But he was soon swept up by worldly concerns. He stopped using the magic, stopped creating, and though the fire inside never stopped burning, it grew small and ashen through a chronic lack of practice. He was too busy with work, he told himself, too busy trying to feed his family, too busy doing a hundred other things. Only later, when it seemed too late, did he realize those were excuses, that he could have retreated to his study for as little as five minutes at a time, because there were always pockets of time to be found if only one was dedicated enough to search for them.

He hasn’t created for so long now that the channels through which the magic once flowed have closed up. It’s too late, he thinks. Only the fire inside still burns, no longer just a pile of dying embers as they’d been for so many years, but a raging inferno.

He sits at his old desk because he doesn’t know what else to do.

“Is this what you want?” he whispers to nobody in particular, “To mock me? To remind me that I gave up?” Mad with grief, he hardly knows what he’s saying.

Anguish reaches a climax. He feels small and helpless, like an ant caught up in a sandstorm. There’s nothing to lose anymore, only an ache that will grow deeper and fuller the longer he stays away.

He reaches into the void and at long last does the only thing he’s ever known how to do.

He closes his eyes and opens himself to the magic.

At first, nothing comes. In a moment of despair, he’s certain his worst fears have been confirmed. But then he hears it building as if from a great distance, and the shriveled conduits in his mind quiver with anticipation. The dam breaks, and the dried up riverbed floods once more, a raging rapid of pent up magic he thought forever inaccessible.

He doesn’t know how long he’s been sitting in the dark before the colossal torrent finally ebbs. When he comes back to himself, he stares at his latest creation, mute and disbelieving.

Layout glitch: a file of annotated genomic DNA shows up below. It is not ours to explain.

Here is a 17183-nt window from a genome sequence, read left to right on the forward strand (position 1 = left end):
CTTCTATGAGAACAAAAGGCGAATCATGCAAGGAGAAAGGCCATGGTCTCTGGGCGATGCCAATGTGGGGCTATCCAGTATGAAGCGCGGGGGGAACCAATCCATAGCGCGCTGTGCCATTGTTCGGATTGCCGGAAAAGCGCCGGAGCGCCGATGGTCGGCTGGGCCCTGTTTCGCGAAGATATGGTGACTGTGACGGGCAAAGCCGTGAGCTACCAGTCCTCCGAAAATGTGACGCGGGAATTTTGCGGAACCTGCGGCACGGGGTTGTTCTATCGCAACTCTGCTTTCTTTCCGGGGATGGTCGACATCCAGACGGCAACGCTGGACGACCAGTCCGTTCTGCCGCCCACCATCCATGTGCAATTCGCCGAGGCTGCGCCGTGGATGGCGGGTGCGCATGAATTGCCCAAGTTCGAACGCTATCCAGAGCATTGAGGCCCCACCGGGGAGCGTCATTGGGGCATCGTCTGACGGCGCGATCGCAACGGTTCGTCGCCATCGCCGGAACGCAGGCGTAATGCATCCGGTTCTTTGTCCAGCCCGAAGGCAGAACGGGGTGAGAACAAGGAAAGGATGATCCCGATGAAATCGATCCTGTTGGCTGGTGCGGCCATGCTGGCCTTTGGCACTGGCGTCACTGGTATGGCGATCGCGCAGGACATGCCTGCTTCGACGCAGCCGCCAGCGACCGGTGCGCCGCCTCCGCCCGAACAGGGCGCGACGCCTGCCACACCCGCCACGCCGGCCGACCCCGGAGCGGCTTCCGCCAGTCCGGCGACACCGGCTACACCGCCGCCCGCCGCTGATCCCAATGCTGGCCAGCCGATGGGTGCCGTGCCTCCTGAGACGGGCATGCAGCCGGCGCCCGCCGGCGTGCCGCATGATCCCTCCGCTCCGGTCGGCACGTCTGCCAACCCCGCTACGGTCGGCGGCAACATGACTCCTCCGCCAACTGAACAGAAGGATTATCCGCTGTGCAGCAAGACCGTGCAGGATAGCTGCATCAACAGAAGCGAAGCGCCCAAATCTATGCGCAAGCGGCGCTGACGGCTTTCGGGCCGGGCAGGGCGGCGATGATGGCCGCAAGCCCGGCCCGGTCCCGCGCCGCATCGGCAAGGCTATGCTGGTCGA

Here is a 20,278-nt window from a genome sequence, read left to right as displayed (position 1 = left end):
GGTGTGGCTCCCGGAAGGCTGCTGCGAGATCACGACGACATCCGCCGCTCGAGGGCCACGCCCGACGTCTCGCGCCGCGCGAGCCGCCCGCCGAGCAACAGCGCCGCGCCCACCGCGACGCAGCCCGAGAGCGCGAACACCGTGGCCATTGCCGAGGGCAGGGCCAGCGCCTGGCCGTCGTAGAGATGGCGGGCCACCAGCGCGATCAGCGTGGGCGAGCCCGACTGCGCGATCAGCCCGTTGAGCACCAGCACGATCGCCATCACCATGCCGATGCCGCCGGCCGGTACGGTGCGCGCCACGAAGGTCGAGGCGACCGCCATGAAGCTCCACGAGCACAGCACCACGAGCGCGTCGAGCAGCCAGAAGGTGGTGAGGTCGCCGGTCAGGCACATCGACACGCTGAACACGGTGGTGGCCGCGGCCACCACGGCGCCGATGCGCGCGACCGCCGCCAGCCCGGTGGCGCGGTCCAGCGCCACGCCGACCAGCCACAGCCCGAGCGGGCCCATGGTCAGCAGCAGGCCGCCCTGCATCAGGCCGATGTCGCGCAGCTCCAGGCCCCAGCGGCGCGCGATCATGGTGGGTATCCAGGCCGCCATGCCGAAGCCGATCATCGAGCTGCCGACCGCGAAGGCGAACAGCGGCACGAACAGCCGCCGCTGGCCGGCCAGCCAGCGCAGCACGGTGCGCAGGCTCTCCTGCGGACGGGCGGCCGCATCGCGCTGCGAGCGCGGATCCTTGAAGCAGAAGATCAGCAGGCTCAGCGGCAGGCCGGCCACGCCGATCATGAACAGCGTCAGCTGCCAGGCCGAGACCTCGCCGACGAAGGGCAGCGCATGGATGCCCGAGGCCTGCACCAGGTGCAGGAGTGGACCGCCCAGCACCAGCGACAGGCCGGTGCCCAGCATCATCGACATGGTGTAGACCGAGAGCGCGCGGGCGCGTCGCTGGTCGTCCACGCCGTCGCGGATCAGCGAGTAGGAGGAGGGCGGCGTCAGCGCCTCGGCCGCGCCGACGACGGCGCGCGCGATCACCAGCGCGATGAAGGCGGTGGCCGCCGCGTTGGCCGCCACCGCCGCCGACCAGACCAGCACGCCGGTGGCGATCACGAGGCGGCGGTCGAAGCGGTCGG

At last, a work of art he can call his own.

Tears blur his vision as he realizes the truth, that the magic never left him. He turned his back on it for a while, but it was always there, waiting for him to embrace it. Like a guiding star, it reorients him. Old priorities wither before a renewed sense of purpose.

For the first time in decades, he can call himself an artist.

Through the Flame

 

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Anita threw more wood onto what was already a blazing fire. Glowing embers popped and cracked, leaping into the air like fireworks. That should be enough, she thought. She sat on the smooth white sand to watch the flames. So far, the beach was barren save for herself. But that wouldn’t be the case for very long.

A few hundred yards ahead, where land met water, the ocean smacked into a pile of rocks, sending up a jet of misty white spray.

She was sure she’d been followed. She’d taken precautions, but the soldiers who pursued her were seasoned trackers, and she was certain they were at most a few hours behind.

Before her, bright orange flames reached for the sky like earthbound spirits, flickering in the confines of a crude stone ring. She stared at where the air shimmered from the heat, a flame-induced mirage, and concentrated. She could feel it, drawn to her through the fire like iron toward a magnet. The mirror world, which like her own would die without her help.

The mirage flickered. Dimmed. She pushed through the partition with her mind, picked at the boundary between worlds. She gave a relieved sigh when the dimness subsided, resolving into a beach very much like her own.

There, in the mirror world, was an identical fire, and beside it an alternate Anita, seated before the flames with her eyes closed.

Suddenly breathless and eager to be done, she reached into a small leather satchel, retrieving a faded parchment rolled and sealed with her family crest. She reached toward her alter ego, who had opened her eyes and was now simultaneously reaching out with her own hand. She pushed through the partition, feeling like her hand had been submerged in gel. They exchanged notes, pulled away, and just like that the bridge between their worlds evaporated.

Just as Anita came back to herself she heard horse’s hooves, pounding against the sand like distant thunder. It seemed her enemies were closer than she’d thought. No matter. The deed was done. She’d saved mirror-Anita’s world, and in so doing had saved her own.

She opened the scroll, read her alter ego’s note and smiled. Let them come. She would be ready.

Tainted Eyes

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They say you can see it first in the eyes, a blue tint in the whites like colored contacts. A day or two later, the madness sets in. Nobody knows what it is or where it came from. If they’d had more time to study it, they might have figured it out.

Now, blue-eyed monsters roam the streets at night, breaking the world, creatures that were once our fathers and our mothers, our sons and our daughters. Though human in appearance, they’re only hollow shells of their former selves, dark monuments of loss erected by an unknown disease. Not the zombies of pop culture, who prowl the remnants of a post-apocalyptic world. Something else. Something worse.